As part of its focus on results, accountability and openness, the World Bank has developed an electronic version of its Corporate Scorecard, providing a snapshot of the overall performance of the World Bank, as well as the results Read More »
Countries continued to make progress on development priorities. Average annual GDP per capita in developing countries continued to grow, reaching $2,723 (constant 2005 US$) in 2012, fueled by, among other things, private sector investments... Read More »
What is the World Bank Corporate Scorecard?
Two ambitious goals guide World Bank Group actions: (i) ending extreme poverty by reducing the percentage of people living on less than $1.25 a day to 3 percent by 2030; and (ii) promoting shared prosperity by fostering income growth for the bottom 40 percent of the population in every country. The pursuit of these goals needs to be done in a sustainable manner that secures the long-term future of the planet and its resources, ensures social inclusion, and limits the economic burdens future generations will inherit. The World Bank Group is committed to supporting countries in the achievement of these goals with a combination of financing, knowledge, and convening services.
The World Bank Corporate Scorecard provides information on the overall performance of the World Bank, as well as the results achieved by client countries, in particular on key global development objectives. The Corporate Scorecard facilitates strategic dialogue between Senior Management and the Board of Executive Directors on progress that has been made and on areas that need attention.
The World Bank Corporate Scorecard will be revised by the 2014 Spring Meetings so that it is aligned with the new World Bank Group-wide goals and Strategy. This revision will be part of a broader effort to develop a Group-wide results framework, with a World Bank Group Corporate Scorecard as its apex. The World Bank Group Scorecard will be a strategic document with a relatively small number of selective indicators aligned with the Group’s goals and Strategy. It will be complemented by the World Bank Corporate Scorecard, the IFC Corporate Scorecard, and MIGA’s Key Performance Indicators. Its key indicators are expected to be reflected in the memoranda of understanding with operational vice-presidencies, taking into account the particularities of each business unit.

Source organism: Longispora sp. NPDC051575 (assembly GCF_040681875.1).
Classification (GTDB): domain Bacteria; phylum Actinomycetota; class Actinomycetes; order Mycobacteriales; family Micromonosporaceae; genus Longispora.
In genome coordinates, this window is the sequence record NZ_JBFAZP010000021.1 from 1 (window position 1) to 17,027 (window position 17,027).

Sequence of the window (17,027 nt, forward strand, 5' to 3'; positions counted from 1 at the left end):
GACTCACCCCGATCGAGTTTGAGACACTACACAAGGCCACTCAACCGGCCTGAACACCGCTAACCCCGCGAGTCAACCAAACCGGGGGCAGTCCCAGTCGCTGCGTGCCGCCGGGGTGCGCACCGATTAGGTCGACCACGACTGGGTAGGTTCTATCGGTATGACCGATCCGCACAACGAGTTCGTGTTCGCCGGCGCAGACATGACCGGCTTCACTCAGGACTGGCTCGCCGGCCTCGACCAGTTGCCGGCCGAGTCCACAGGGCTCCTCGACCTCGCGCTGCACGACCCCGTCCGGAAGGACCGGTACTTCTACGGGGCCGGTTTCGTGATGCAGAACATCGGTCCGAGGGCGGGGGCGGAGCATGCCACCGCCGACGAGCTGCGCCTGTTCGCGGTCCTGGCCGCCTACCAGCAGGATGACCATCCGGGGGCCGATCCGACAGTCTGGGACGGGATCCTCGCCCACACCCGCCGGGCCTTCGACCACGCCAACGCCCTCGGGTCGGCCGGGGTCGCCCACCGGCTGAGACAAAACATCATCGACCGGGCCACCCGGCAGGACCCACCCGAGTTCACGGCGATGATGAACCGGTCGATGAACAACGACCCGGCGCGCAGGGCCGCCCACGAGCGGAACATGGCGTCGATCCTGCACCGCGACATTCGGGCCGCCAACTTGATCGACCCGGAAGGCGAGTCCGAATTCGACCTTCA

The current edition of the World Bank Corporate Scorecard follows the existing structure and indicators. It uses an integrated results and performance framework, which is organized in a four-tier structure that groups indicators along the results chain (see "Summary of the Corporate Scorecard"). Two of the tiers track elements of development results (Tiers I and II), and the other two capture elements of Bank performance (Tiers III and IV). As the Summary shows, the Corporate Scorecard monitors, at an aggregate level, whether the Bank is functioning efficiently (Tier IV), and whether it is managing its operations and services effectively (Tier III) to support countries in achieving results (Tier II) in the context of global development progress and priorities (Tier I). It presents a high-level view and is not intended to provide country or activity-level information.
Tier I indicators show the long-term development outcomes that countries are achieving and provide the context and direction for the Bank’s work. These high- level outcomes cannot be attributed to the Bank because countries and their development partners all contribute to these achievements over the long term through a combination of multi-sector interventions, actions, and policy decisions. These indicators are also affected by external factors such as global crises. Tier II highlights development results that countries have achieved with Bank support. Tier III indicators provide information on the effectiveness of the Bank’s operations and services. Tier IV focuses on organizational effectiveness and explores how well the Bank is functioning and adapting to better support countries in achieving results.
The World Bank has comprehensive systems – which are continuously improved – for measuring and monitoring both development results and its own performance. These systems are complemented by independent evaluations. In 2002, with the adoption of the Results Measurement System for the 13th replenishment of the International Development Association (IDA), the World Bank became the first multilateral development institution to use a framework with quantitative indicators to monitor results and performance. The Corporate Scorecard, first released in September 2011, expanded this approach to the whole of the World Bank by covering results and performance supported by financing from the International Bank for Reconstruction and Development (IBRD), IDA, and trust funds.